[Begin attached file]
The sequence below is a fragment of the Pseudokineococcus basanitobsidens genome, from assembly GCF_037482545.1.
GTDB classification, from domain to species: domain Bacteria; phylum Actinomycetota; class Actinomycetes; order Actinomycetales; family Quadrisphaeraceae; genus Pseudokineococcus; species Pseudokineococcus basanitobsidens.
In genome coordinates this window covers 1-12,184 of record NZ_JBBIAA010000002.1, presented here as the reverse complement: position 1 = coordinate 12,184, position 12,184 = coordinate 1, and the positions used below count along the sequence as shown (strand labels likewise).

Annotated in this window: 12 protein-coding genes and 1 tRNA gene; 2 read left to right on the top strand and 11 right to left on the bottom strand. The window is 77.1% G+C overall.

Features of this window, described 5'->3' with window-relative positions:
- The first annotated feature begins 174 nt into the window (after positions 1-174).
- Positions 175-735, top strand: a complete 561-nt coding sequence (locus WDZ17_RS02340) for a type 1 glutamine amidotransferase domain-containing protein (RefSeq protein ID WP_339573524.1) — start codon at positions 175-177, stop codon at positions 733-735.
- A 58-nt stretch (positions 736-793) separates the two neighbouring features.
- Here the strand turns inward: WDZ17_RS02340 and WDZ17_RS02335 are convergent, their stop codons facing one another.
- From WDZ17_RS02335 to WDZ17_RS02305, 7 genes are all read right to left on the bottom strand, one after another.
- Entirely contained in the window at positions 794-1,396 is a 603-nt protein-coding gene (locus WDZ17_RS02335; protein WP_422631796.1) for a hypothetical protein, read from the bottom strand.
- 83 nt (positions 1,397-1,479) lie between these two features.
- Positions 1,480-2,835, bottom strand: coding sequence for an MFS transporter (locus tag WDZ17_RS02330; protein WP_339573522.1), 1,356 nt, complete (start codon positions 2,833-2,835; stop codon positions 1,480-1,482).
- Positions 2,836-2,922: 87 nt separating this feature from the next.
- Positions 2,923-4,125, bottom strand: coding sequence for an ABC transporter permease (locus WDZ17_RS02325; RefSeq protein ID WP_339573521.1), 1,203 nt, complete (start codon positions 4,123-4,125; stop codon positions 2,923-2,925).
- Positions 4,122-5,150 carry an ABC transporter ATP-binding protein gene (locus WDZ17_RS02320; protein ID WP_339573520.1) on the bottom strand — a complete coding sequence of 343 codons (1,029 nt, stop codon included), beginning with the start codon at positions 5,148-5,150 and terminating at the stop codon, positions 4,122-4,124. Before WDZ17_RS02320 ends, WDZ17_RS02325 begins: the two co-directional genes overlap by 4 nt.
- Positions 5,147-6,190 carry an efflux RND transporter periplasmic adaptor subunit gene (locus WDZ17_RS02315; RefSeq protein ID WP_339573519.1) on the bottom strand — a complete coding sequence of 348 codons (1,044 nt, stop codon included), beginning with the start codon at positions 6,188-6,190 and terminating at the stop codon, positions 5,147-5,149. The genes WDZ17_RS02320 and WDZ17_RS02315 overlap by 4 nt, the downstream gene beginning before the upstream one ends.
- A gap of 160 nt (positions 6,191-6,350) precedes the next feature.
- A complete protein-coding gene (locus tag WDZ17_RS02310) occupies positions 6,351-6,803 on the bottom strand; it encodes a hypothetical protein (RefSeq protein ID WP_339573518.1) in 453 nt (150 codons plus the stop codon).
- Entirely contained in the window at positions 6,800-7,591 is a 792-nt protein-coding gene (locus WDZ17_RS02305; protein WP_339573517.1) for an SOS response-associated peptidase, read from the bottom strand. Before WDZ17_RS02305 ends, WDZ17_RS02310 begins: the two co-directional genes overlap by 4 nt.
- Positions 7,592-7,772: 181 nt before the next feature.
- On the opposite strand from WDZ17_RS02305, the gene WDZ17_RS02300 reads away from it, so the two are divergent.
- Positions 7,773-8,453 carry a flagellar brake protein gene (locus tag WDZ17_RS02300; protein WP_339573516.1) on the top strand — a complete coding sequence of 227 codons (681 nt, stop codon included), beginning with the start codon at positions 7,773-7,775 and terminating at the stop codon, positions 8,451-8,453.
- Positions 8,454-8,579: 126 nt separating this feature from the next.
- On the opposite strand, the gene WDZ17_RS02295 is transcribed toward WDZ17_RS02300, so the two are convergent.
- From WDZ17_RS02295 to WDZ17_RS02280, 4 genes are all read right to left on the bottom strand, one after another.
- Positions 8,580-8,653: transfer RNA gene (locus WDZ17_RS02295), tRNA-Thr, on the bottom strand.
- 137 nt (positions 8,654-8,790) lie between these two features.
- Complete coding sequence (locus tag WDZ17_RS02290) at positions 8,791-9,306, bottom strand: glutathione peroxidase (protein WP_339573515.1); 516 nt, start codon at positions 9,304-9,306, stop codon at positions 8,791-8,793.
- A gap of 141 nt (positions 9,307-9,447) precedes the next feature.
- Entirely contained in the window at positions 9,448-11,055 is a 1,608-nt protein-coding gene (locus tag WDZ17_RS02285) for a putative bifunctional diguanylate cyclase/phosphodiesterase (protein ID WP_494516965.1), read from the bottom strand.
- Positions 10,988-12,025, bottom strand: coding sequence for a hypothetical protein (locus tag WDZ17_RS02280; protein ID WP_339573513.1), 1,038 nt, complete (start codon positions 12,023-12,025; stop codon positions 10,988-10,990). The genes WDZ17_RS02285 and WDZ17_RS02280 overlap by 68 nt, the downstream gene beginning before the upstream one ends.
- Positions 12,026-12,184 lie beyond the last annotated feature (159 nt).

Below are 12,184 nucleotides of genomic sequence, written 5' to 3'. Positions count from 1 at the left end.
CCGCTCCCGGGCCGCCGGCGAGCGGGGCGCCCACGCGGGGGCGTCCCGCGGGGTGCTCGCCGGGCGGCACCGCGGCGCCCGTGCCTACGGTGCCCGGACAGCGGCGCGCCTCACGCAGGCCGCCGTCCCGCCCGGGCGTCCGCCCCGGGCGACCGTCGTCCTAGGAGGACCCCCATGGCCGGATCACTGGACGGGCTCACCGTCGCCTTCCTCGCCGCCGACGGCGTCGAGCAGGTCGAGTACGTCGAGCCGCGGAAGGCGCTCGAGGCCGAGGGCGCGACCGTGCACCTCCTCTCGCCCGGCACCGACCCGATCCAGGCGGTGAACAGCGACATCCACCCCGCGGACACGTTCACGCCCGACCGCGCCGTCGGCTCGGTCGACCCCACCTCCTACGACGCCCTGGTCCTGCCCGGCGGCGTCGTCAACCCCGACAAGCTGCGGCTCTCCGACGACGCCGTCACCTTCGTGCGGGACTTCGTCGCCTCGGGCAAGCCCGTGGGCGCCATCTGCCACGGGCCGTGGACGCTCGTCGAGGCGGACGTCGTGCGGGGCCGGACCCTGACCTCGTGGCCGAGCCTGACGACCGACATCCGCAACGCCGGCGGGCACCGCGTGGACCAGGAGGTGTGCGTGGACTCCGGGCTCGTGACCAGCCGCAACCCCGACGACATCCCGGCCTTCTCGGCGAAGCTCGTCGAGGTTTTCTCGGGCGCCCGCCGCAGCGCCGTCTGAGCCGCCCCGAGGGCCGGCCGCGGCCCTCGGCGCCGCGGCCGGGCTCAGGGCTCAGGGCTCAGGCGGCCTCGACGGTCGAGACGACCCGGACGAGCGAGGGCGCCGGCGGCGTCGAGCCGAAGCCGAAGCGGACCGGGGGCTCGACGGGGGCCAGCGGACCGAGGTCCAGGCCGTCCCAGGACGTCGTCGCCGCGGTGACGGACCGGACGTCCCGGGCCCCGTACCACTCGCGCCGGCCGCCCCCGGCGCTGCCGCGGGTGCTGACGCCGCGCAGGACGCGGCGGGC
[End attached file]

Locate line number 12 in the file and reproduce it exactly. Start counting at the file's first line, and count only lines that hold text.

- 83 nt (positions 1,397-1,479) lie between these two features.